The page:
Toxic Chemical Plagues Cleanup Crews Five Years after BP Oil Spill Disaster
by Amanda Starbuck, 4/20/2015
Five years ago, an offshore oil rig exploded in the Gulf of Mexico, killing 11 workers and causing the worst environmental disaster in U.S. history. The BP oil spill fouled the Gulf with over 172 million gallons of crude oil. The aftermath of the spill is still visible on certain coastlines, and a toxic chemical that BP used to "clean up" the oil is still injuring people and wildlife in the region.
To push the oil out of sight, BP used a highly toxic “dispersant” that makes the oil sink to the ocean floor, poisoning reefs and marine life
Rather than waiting for the oil to rise to the surface and removing it with specialized equipment, BP flooded the Gulf with dispersants, chemicals that break up oil droplets and cause them to disperse or sink to the seafloor. While this makes the water appear to be oil free, in reality, it poisons coral reefs and other marine life.
A chemical known as Corexit was the main dispersant used during the BP oil spill cleanup. It is 50 times more toxic than oil itself and contains several cancer-causing substances. Sweden and the United Kingdom (where BP is based) have banned Corexit.
Yet BP assured its cleanup crews that Corexit was safe. And Nalco – the company that manufactures Corexit – boasts that the product is "25 times as safe as common dishwashing liquid." BP actively discouraged workers from wearing respirators because it would send a negative public relations message and undermine its safety claims. Some workers who tried to wear masks anyway were harassed, and BP even threatened to fire them.
The toxic soup that BP cooked up in the Gulf is still making workers sick.
Not surprisingly, cleanup crews began complaining about health problems during their shifts, ranging from nausea and vomiting to dizziness and chest pains. The Government Accountability Project collected stories from BP cleanup crews, and blood tests confirmed that the majority of these whistleblowers had highly elevated levels of toxins in their blood. Those toxic substances were related to Corexit and oil and included many cancer-causing chemicals.
In response to these harms, workers filed a class-action lawsuit against BP for damages associated with Corexit; over 12,000 claims were included. To date, over 700 people have been compensated.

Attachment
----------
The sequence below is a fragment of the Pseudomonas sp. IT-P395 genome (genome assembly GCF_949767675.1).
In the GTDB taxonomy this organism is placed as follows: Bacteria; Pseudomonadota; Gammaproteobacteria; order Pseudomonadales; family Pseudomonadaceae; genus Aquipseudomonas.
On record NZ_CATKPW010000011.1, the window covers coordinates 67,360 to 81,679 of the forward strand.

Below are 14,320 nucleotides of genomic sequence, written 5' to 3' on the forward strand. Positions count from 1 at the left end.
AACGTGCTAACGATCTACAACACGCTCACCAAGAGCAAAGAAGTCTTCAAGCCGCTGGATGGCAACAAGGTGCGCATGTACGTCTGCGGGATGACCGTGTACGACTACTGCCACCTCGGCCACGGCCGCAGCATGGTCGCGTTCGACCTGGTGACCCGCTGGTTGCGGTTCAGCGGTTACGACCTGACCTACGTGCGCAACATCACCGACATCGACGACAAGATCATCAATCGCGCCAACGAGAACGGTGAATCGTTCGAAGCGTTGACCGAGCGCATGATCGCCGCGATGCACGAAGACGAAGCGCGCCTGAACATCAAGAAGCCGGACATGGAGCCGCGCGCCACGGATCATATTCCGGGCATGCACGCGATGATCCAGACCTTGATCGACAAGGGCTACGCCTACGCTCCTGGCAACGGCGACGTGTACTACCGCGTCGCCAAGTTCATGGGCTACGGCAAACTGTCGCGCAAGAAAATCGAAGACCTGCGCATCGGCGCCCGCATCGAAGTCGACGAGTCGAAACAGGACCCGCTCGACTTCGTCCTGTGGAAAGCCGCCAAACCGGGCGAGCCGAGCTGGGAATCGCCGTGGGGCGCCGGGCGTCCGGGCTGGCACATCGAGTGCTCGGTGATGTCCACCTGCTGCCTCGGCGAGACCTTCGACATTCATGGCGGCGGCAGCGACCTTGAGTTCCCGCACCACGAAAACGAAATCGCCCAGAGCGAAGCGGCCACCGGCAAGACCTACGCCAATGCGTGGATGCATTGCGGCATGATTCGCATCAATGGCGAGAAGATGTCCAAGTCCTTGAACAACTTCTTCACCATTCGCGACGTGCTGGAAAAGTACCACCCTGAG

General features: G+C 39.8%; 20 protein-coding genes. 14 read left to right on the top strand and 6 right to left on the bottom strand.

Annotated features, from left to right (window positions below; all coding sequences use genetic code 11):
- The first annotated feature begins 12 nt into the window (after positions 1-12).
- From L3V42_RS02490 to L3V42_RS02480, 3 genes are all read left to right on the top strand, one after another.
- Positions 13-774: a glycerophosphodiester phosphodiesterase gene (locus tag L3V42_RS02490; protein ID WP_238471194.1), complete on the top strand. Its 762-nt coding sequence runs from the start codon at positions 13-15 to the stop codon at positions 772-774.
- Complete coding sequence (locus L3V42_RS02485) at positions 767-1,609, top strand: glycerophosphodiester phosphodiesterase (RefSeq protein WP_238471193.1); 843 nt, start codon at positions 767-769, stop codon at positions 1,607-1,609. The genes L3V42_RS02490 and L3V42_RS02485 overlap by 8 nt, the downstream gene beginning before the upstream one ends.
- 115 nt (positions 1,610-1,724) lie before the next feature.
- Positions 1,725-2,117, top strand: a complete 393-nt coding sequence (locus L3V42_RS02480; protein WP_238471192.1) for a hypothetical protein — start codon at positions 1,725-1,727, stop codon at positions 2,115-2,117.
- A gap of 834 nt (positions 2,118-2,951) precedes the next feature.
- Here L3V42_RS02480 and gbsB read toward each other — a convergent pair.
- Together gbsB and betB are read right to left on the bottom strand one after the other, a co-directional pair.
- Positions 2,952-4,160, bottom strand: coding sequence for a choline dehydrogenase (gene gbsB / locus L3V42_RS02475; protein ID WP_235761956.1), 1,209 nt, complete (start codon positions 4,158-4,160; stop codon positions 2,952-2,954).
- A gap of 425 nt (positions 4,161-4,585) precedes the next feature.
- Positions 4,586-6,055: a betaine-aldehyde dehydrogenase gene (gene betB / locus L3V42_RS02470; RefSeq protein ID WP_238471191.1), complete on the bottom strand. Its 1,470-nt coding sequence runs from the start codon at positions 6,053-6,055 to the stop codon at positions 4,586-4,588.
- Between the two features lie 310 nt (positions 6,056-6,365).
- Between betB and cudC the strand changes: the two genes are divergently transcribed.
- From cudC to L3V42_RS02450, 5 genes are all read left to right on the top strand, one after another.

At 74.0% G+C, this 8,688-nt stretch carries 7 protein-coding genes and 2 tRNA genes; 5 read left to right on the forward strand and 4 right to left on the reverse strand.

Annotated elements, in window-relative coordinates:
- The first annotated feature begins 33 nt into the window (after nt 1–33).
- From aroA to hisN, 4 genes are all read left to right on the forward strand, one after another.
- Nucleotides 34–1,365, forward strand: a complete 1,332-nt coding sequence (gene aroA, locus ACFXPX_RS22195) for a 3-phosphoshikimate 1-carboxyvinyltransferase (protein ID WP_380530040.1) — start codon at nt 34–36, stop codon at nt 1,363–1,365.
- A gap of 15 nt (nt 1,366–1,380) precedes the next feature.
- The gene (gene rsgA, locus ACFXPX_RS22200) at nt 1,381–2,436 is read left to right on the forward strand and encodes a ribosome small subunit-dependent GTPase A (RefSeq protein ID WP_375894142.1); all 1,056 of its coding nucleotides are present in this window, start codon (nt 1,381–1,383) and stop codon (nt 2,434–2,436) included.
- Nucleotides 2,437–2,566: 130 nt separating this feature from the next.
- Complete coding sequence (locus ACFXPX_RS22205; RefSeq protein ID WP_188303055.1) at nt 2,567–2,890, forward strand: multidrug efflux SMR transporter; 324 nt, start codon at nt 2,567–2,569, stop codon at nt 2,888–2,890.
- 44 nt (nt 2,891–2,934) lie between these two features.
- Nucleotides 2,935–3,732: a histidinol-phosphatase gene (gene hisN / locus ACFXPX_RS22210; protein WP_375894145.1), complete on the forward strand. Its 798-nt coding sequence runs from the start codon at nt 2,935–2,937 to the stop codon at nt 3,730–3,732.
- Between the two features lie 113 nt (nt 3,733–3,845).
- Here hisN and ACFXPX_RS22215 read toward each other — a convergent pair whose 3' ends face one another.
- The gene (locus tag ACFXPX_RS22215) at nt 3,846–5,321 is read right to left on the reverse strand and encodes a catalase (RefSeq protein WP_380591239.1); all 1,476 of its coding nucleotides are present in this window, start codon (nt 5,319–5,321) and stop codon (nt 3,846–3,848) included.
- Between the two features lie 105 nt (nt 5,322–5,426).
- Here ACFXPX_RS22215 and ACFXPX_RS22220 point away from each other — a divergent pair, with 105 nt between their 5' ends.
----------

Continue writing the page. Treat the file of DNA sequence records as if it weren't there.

But some may never see justice. It’s challenging to show that a victim’s short-term symptoms were caused by a specific chemical exposure, and it’s nearly impossible to make the case for long-term damages. Cancer, kidney damage, and other health effects are associated with Corexit, but these problems usually develop a long time after exposure, making it difficult to prove a connection in court.
The oil and chemical industries want to keep using toxic Corexit and putting people at risk.
Thanks to our watered down national chemical oversight law, the Toxic Substances Control Act of 1976, companies are not required to conduct long-term evaluations of the environmental or health effects of chemicals used in dispersants. which allows tens of thousands of untested chemicals to remain on the market.
This means that restrictions almost always come after a chemical is already in use. In May 2010, the U.S. Environmental Protection Agency (EPA) directed BP to switch to less-toxic dispersants. But the company claimed it could not find any suitable alternatives and said it was allowed to continue using Corexit. BP appears determined to keep using Corexit until it is formally banned from doing so.
EPA has proposed rules that would strengthen standards for dispersants used in oil spill cleanups. This would allow the agency to “delist” certain dispersants that are highly toxic and require companies to find alternatives. EPA has already received hundreds of comments on the rules, including industry opposition to any restrictions.
EPA can and must overcome industry pressure and ban toxic oil spill cleanup chemicals.
The BP oil spill was the second largest in history. The surface sheen covered up to 28,000 square miles of water (approximately the size of South Carolina). Marine and coastal wildlife still struggle to recover. The spill also devastated fishing industries and accelerated land loss across fragile coastlines.
The spill continues to undermine the health of former cleanup crews. If the EPA fails to ban the use of Corexit and other highly toxic dispersants, communities in the Gulf Coast and beyond will be affected when new spills occur. And if the oil industry succeeds in expanding offshore drilling operations, the need for a ban will become more urgent.
TAKE ACTION: You can submit comments on EPA’s rules before the comment period closes this Wednesday, April 22 (Earth Day). The Gulf-based ALERT Project has sample language that you can use and a tool to submit your comments electronically.
Photo by Flickr user John Amos, used under a Creative Commons license.